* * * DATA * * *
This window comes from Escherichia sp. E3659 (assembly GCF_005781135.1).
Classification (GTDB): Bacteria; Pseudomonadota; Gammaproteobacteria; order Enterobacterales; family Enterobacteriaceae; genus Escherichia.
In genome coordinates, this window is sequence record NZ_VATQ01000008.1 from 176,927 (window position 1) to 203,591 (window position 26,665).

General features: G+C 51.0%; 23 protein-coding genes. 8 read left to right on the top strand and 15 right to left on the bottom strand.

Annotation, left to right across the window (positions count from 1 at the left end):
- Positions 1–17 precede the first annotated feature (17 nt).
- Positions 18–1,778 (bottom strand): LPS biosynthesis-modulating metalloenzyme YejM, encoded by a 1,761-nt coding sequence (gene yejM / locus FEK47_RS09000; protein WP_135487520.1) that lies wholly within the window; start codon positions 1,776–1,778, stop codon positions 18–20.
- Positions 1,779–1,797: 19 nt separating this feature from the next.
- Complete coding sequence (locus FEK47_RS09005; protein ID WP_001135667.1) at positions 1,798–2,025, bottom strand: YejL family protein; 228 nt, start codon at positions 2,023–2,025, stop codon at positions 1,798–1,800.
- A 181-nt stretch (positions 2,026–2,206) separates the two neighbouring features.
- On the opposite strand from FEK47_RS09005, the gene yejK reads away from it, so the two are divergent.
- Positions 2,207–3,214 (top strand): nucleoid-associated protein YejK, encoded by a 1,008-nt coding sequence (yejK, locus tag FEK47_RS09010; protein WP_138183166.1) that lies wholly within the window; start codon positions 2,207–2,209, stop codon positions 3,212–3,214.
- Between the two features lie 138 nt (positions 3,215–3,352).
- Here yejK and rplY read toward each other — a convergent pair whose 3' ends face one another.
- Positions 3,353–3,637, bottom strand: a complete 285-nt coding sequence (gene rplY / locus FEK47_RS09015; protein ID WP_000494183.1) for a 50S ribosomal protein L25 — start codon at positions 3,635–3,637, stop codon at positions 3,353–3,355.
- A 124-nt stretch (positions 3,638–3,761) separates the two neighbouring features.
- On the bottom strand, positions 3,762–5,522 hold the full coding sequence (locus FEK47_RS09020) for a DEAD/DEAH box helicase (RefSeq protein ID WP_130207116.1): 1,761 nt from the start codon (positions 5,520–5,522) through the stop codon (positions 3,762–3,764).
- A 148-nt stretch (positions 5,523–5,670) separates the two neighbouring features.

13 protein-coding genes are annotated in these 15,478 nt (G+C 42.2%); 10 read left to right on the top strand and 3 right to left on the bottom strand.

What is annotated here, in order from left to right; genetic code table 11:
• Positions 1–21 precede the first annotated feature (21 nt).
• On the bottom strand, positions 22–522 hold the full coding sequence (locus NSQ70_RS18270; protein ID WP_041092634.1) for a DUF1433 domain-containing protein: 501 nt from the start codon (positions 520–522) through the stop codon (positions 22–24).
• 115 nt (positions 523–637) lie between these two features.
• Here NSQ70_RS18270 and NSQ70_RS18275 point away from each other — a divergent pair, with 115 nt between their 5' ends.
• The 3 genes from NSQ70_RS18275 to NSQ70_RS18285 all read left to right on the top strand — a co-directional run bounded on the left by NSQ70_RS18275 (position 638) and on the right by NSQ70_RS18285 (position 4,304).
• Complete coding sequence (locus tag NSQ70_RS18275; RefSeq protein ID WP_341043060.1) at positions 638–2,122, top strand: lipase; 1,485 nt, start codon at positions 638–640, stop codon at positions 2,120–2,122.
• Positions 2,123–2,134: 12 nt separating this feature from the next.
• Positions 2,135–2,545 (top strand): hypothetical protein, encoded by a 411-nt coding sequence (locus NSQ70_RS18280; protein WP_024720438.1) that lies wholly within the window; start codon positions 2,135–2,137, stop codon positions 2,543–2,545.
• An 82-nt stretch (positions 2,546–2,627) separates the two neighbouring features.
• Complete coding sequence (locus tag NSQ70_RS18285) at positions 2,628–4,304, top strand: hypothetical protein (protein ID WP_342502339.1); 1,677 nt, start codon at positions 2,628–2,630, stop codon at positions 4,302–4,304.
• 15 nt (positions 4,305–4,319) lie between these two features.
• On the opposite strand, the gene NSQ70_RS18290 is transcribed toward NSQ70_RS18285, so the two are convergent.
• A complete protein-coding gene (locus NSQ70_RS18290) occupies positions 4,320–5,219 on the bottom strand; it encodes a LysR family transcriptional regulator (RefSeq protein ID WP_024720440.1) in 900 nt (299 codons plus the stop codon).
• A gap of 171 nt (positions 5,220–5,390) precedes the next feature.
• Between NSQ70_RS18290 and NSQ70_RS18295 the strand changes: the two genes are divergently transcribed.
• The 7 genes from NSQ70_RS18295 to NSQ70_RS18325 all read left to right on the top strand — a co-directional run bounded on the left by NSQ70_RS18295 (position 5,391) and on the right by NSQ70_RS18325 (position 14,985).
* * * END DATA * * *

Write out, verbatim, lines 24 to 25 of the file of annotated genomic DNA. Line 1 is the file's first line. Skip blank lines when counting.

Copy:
• Here NSQ70_RS18270 and NSQ70_RS18275 point away from each other — a divergent pair, with 115 nt between their 5' ends.
• The 3 genes from NSQ70_RS18275 to NSQ70_RS18285 all read left to right on the top strand — a co-directional run bounded on the left by NSQ70_RS18275 (position 638) and on the right by NSQ70_RS18285 (position 4,304).